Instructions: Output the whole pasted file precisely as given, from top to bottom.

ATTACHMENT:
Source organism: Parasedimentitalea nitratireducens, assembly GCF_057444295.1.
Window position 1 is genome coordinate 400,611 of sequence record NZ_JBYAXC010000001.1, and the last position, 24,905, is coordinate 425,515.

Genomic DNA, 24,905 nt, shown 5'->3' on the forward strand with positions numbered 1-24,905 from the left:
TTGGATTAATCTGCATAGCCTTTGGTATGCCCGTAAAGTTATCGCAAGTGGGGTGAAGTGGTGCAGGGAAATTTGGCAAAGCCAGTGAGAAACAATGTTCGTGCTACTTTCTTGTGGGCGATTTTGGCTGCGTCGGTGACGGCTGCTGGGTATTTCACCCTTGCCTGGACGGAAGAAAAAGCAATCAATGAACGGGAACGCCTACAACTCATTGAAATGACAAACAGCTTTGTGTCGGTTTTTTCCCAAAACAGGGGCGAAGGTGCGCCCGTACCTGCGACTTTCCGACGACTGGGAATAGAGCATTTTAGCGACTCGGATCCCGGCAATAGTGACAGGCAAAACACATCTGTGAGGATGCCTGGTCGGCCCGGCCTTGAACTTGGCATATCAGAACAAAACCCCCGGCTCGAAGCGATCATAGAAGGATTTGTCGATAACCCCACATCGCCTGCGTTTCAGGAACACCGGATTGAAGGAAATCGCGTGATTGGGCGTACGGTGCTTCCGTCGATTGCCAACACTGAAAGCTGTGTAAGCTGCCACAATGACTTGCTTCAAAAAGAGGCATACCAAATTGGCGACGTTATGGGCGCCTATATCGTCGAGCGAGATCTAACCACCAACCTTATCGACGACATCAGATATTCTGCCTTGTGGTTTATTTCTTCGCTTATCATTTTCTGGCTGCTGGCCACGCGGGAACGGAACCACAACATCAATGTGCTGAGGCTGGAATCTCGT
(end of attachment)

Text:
Source organism: Parasedimentitalea nitratireducens, assembly GCF_057444295.1.
Window position 1 is genome coordinate 400,611 of sequence record NZ_JBYAXC010000001.1, and the last position, 24,905, is coordinate 425,515.

Genomic DNA, 24,905 nt, shown 5'->3' on the forward strand with positions numbered 1-24,905 from the left:
TTGGATTAATCTGCATAGCCTTTGGTATGCCCGTAAAGTTATCGCAAGTGGGGTGAAGTGGTGCAGGGAAATTTGGCAAAGCCAGTGAGAAACAATGTTCGTGCTACTTTCTTGTGGGCGATTTTGGCTGCGTCGGTGACGGCTGCTGGGTATTTCACCCTTGCCTGGACGGAAGAAAAAGCAATCAATGAACGGGAACGCCTACAACTCATTGAAATGACAAACAGCTTTGTGTCGGTTTTTTCCCAAAACAGGGGCGAAGGTGCGCCCGTACCTGCGACTTTCCGACGACTGGGAATAGAGCATTTTAGCGACTCGGATCCCGGCAATAGTGACAGGCAAAACACATCTGTGAGGATGCCTGGTCGGCCCGGCCTTGAACTTGGCATATCAGAACAAAACCCCCGGCTCGAAGCGATCATAGAAGGATTTGTCGATAACCCCACATCGCCTGCGTTTCAGGAACACCGGATTGAAGGAAATCGCGTGATTGGGCGTACGGTGCTTCCGTCGATTGCCAACACTGAAAGCTGTGTAAGCTGCCACAATGACTTGCTTCAAAAAGAGGCATACCAAATTGGCGACGTTATGGGCGCCTATATCGTCGAGCGAGATCTAACCACCAACCTTATCGACGACATCAGATATTCTGCCTTGTGGTTTATTTCTTCGCTTATCATTTTCTGGCTGCTGGCCACGCGGGAACGGAACCACAACATCAATGTGCTGAGGCTGGAATCTCGT